After spending 15 years in corporate high tech and big data product marketing and brand management it's hard not to make up a new three letter acronymn at least once a day.
The purpose of this post is to talk about the OPC. Ever heard of an "OPC?" OPC = Other People's Communities.
When we talk about communities in social media there are million ways we can slice and dice it.
A community does not just happen overnight. You can't just decide "hey, I am going to launch my product on October 1st and by October 31st I will have a line waiting to click like on my Facebook page, loads of fans visiting my Facebook page daily, an opt-in email list over flowing with qualified leads and a line of new clients ready to get out their credit card to buy from me or download my new app." As much as we wish it worked this way, the truth is it just simply doesn't.
Building communities take time. It requires an understanding of the people within the community, their needs, their desires, the problem pain points and a framework and fabric for them to connect. It requires a respect and care for those communities and the people in them.
Things like content, conversation, education, inspiration, peers, resources, and more all help foster relationships. At the heart of community is the heart of the people. It's why I boldly believe the heartbeat of social media overall is people. It's you and me.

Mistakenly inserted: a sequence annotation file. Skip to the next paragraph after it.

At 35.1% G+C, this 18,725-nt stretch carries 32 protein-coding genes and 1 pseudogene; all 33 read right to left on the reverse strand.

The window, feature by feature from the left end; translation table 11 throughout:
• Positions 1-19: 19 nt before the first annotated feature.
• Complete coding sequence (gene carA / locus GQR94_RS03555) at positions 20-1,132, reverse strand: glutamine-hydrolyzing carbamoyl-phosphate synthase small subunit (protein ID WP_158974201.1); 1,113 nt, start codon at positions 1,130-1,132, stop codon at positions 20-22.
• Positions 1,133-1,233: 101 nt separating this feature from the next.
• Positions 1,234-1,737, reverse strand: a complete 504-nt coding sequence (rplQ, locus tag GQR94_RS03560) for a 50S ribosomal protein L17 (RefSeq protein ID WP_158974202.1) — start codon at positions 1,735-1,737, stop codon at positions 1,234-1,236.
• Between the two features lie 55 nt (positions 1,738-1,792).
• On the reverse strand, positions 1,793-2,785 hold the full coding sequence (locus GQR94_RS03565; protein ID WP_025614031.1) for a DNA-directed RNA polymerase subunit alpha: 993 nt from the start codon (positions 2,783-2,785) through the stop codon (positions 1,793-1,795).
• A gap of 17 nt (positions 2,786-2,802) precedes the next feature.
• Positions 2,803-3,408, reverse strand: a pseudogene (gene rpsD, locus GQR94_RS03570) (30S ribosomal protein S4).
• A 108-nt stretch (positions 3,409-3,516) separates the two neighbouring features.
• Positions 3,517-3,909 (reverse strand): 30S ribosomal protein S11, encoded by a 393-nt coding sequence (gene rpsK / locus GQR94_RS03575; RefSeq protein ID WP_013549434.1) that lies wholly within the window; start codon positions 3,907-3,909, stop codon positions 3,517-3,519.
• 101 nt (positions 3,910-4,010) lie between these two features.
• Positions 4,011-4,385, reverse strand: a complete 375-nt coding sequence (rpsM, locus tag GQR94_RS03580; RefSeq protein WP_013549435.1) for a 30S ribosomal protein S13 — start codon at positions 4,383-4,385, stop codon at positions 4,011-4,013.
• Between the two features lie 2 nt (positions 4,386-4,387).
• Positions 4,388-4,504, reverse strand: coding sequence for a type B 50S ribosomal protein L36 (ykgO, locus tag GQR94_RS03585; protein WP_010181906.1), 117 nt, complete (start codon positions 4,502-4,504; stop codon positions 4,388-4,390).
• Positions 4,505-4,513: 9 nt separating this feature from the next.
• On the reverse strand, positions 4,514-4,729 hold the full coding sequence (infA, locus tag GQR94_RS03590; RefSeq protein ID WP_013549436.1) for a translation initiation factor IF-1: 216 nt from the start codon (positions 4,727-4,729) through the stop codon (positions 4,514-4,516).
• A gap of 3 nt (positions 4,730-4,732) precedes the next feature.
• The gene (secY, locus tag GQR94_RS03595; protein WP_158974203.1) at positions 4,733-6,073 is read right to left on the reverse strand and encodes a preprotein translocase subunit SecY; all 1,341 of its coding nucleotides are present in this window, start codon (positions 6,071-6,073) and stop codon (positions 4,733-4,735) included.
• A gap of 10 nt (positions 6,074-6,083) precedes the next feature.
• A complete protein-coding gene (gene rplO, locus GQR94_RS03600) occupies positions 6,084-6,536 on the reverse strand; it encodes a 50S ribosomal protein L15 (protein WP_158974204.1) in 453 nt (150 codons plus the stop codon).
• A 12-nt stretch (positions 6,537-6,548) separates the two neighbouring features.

Why are you interested in social media?
If you are in in business you likely have an interest in leveraging social media to connect with people so that you can sell them more product or service. That's unfortunately how many business leaders new to social media explain their goals of social media to us.
Most are not clear how to use the medium but are certain they have a goal of "selling more stuff." We work with some clients in the disaster restoration business and their favorite words are "we just need more jobs." To them more jobs equals more cleanups of floods, water damage, fire damage, mold removal etc. It's not that they want more houses to be damaged, they just want to be the service provider contacted when and if it does happen!
You can't just go head first and sell into a community you don't know.
Just because a community exists online that matches your target demographics, doesn't mean they are ready to be your friend let alone buy from you! If you enter the community with the only goal being to sell, chances are you are going to stick out like a soar thumb in a bad way.
The tricky thing is for many to understand is that you don't just move from point A of starting social media to point Z of people buying from you. There are many things that must happen in between such as: